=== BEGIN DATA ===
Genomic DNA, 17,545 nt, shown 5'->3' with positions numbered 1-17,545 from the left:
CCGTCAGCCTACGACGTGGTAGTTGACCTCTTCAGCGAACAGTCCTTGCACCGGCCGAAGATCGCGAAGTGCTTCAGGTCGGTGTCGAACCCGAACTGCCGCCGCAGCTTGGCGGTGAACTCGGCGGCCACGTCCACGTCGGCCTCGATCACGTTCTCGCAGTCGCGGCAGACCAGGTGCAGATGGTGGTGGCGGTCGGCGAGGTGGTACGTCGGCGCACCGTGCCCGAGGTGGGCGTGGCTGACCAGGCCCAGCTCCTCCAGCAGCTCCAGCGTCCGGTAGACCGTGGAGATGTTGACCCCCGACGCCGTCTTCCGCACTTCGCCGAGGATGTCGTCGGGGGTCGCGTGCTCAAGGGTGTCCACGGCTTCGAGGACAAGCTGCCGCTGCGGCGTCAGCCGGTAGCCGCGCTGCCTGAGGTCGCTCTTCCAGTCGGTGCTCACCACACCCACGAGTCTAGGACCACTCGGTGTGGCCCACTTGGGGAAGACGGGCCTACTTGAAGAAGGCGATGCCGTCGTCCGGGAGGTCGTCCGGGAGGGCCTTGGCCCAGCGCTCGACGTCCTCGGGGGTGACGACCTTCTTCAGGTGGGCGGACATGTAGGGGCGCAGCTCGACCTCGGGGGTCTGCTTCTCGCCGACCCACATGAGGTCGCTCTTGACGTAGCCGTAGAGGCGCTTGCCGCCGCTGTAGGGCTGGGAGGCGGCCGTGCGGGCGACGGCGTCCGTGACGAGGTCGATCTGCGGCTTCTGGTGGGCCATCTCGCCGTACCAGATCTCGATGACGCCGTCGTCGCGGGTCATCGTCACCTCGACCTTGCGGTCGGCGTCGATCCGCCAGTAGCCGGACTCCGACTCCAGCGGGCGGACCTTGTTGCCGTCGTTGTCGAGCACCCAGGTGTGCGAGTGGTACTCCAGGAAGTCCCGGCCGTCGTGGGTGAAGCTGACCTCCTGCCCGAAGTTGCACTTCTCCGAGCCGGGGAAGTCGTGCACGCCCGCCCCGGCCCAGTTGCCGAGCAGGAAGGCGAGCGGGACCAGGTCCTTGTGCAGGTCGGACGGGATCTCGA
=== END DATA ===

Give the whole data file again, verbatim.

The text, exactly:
Genomic DNA, 17,545 nt, shown 5'->3' with positions numbered 1-17,545 from the left:
CCGTCAGCCTACGACGTGGTAGTTGACCTCTTCAGCGAACAGTCCTTGCACCGGCCGAAGATCGCGAAGTGCTTCAGGTCGGTGTCGAACCCGAACTGCCGCCGCAGCTTGGCGGTGAACTCGGCGGCCACGTCCACGTCGGCCTCGATCACGTTCTCGCAGTCGCGGCAGACCAGGTGCAGATGGTGGTGGCGGTCGGCGAGGTGGTACGTCGGCGCACCGTGCCCGAGGTGGGCGTGGCTGACCAGGCCCAGCTCCTCCAGCAGCTCCAGCGTCCGGTAGACCGTGGAGATGTTGACCCCCGACGCCGTCTTCCGCACTTCGCCGAGGATGTCGTCGGGGGTCGCGTGCTCAAGGGTGTCCACGGCTTCGAGGACAAGCTGCCGCTGCGGCGTCAGCCGGTAGCCGCGCTGCCTGAGGTCGCTCTTCCAGTCGGTGCTCACCACACCCACGAGTCTAGGACCACTCGGTGTGGCCCACTTGGGGAAGACGGGCCTACTTGAAGAAGGCGATGCCGTCGTCCGGGAGGTCGTCCGGGAGGGCCTTGGCCCAGCGCTCGACGTCCTCGGGGGTGACGACCTTCTTCAGGTGGGCGGACATGTAGGGGCGCAGCTCGACCTCGGGGGTCTGCTTCTCGCCGACCCACATGAGGTCGCTCTTGACGTAGCCGTAGAGGCGCTTGCCGCCGCTGTAGGGCTGGGAGGCGGCCGTGCGGGCGACGGCGTCCGTGACGAGGTCGATCTGCGGCTTCTGGTGGGCCATCTCGCCGTACCAGATCTCGATGACGCCGTCGTCGCGGGTCATCGTCACCTCGACCTTGCGGTCGGCGTCGATCCGCCAGTAGCCGGACTCCGACTCCAGCGGGCGGACCTTGTTGCCGTCGTTGTCGAGCACCCAGGTGTGCGAGTGGTACTCCAGGAAGTCCCGGCCGTCGTGGGTGAAGCTGACCTCCTGCCCGAAGTTGCACTTCTCCGAGCCGGGGAAGTCGTGCACGCCCGCCCCGGCCCAGTTGCCGAGCAGGAAGGCGAGCGGGACCAGGTCCTTGTGCAGGTCGGACGGGATCTCGA